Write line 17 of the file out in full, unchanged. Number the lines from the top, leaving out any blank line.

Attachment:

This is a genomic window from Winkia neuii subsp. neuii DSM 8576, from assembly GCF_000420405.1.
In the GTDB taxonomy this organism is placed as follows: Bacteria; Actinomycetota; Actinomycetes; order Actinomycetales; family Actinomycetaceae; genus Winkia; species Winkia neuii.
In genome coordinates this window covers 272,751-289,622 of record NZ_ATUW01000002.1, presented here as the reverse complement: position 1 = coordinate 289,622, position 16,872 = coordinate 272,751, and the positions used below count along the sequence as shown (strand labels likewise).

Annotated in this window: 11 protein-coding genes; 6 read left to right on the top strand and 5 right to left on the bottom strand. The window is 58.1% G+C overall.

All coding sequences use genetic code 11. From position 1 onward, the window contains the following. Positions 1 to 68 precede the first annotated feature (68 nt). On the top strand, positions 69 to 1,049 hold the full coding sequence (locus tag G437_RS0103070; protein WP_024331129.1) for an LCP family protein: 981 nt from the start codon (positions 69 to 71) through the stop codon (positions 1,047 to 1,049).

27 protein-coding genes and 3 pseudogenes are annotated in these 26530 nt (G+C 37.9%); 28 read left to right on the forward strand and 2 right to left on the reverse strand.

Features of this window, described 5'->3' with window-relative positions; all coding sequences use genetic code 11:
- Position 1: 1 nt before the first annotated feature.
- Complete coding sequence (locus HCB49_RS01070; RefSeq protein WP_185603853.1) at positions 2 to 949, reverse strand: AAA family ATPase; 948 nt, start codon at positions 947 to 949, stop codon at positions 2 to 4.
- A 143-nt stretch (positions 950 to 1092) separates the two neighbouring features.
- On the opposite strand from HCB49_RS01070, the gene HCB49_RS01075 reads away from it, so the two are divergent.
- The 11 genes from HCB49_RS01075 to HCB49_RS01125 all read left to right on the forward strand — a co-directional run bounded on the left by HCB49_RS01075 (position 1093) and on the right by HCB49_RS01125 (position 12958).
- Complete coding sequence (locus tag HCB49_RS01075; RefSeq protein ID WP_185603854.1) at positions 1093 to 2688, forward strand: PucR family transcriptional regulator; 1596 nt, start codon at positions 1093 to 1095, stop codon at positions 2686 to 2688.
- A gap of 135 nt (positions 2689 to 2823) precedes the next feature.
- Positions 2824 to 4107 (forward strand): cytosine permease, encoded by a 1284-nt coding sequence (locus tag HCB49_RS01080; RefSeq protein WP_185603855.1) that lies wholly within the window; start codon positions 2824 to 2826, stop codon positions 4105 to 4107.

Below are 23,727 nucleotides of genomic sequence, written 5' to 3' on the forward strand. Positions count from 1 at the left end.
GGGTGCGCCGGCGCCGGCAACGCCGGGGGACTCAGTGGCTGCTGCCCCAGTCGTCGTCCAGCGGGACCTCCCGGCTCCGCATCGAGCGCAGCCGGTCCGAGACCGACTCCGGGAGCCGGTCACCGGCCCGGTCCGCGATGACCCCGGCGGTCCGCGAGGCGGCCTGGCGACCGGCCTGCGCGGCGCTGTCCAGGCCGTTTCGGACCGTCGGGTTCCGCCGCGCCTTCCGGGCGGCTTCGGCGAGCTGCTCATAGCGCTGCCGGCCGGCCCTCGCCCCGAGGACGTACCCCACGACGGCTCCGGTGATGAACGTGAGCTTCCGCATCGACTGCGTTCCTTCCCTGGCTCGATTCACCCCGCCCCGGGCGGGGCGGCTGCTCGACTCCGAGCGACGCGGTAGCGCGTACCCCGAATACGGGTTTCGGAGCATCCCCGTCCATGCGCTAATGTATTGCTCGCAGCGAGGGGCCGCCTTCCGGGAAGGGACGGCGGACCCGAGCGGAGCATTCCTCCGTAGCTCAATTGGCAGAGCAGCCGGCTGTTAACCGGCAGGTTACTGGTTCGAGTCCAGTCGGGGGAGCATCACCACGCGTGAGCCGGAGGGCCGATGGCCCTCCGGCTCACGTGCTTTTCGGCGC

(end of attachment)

GGGTGCGCCGGCGCCGGCAACGCCGGGGGACTCAGTGGCTGCTGCCCCAGTCGTCGTCCAGCGGGACCTCCCGGCTCCGCATCGAGCGCAGCCGGTCCGAGACCGACTCCGGGAGCCGGTCACCGGCCCGGTCCGCGATGACCCCGGCGGTCCGCGAGGCGGCCTGGCGACCGGCCTGCGCGGCGCTGTCCAGGCCGTTTCGGACCGTCGGGTTCCGCCGCGCCTTCCGGGCGGCTTCGGCGAGCTGCTCATAGCGCTGCCGGCCGGCCCTCGCCCCGAGGACGTACCCCACGACGGCTCCGGTGATGAACGTGAGCTTCCGCATCGACTGCGTTCCTTCCCTGGCTCGATTCACCCCGCCCCGGGCGGGGCGGCTGCTCGACTCCGAGCGACGCGGTAGCGCGTACCCCGAATACGGGTTTCGGAGCATCCCCGTCCATGCGCTAATGTATTGCTCGCAGCGAGGGGCCGCCTTCCGGGAAGGGACGGCGGACCCGAGCGGAGCATTCCTCCGTAGCTCAATTGGCAGAGCAGCCGGCTGTTAACCGGCAGGTTACTGGTTCGAGTCCAGTCGGGGGAGCATCACCACGCGTGAGCCGGAGGGCCGATGGCCCTCCGGCTCACGTGCTTTTCGGCGC